However, in case that two buoyant globes 32 are provided so that the sensing actuator 30 can float on the surface of ink K, one tension coil spring 90 is installed in a middle and two destroying spines are provided.

An ink cap 70 enclosing the ink storing unit 10 has an air hole 71 through which air can flow in order to maintain the pressure of the inside. The air hole 71 is usually used as the hole through which the air can flow freely, but upon supplementing ink, it is used as an ink injecting hole. Here, since a diameter of a needle of the injector used for supplementing ink is as small as that of the injection needle, the diameter of the air hole 71 is so small that ink K can not escape.

A control unit 60, which can be a central processing unit, receives a signal of the sensing sensor 50 to display an ink supplement or an ink cartridge exchange command or controls an engine stopping command or the command for stopping an engine after printing the predetermined number of sheets.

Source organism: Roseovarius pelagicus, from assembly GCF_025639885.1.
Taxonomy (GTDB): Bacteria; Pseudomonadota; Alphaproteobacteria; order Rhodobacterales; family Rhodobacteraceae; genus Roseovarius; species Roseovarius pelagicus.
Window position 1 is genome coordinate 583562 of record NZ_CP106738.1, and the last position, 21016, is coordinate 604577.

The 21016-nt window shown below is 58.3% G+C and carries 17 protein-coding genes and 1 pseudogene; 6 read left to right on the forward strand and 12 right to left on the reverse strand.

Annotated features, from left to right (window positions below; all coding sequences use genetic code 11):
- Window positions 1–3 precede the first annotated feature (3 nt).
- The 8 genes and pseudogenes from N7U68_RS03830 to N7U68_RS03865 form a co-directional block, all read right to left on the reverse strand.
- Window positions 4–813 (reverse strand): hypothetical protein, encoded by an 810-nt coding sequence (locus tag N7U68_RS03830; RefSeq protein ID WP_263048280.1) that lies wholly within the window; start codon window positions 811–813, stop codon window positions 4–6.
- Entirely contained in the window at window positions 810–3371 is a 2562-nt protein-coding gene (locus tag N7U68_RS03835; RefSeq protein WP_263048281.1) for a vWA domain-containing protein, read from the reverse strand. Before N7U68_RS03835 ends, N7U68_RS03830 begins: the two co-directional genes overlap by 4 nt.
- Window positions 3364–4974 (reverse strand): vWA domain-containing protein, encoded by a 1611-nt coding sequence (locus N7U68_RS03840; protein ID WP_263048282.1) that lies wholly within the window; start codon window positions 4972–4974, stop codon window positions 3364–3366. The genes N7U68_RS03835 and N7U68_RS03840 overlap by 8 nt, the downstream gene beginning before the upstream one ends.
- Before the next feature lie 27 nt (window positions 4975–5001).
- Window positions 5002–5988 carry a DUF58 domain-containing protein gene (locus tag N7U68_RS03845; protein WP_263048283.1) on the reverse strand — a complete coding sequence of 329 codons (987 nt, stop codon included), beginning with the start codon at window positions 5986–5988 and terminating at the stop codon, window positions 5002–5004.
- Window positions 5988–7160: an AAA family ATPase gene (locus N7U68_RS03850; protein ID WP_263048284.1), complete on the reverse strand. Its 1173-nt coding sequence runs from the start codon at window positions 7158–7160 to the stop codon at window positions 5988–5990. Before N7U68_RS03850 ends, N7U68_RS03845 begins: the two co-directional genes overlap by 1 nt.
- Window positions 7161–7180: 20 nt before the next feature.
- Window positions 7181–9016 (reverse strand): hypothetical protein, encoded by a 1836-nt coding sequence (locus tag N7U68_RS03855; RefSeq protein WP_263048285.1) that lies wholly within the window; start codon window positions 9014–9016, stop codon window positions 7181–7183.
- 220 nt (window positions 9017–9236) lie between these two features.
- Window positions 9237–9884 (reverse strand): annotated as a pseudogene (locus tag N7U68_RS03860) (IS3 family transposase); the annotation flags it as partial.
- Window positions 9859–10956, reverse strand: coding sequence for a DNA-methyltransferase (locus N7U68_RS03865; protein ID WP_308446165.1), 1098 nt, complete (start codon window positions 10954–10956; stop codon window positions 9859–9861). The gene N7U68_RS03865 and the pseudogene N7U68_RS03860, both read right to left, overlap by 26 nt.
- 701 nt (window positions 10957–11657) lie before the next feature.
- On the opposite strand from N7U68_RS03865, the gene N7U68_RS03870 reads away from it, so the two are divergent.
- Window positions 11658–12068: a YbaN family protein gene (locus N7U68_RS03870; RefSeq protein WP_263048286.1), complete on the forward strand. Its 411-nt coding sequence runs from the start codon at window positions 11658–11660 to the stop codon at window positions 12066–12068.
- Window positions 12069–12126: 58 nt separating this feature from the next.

Operation in accordance with the present invention is now explained with reference to FIGS. 2 and 3.

If the current is applied to the electrode of the head 11 according to an initial printing signal, a heating plate is heated and then vapor pressure is generated, and bubbles in the vicinity of the heating plate are then generated due to the generated vapor pressure. If ink corresponding to a volume change according to a growth of bubbles is jetted through an opening, ink of the ink storing unit 10 is transferred to a fine channel due to an osmatic pressure action and thereby, a printing is performed. According to a progress of the printing, ink K of the ink storing unit 10 is exhausted to be gradually reduced.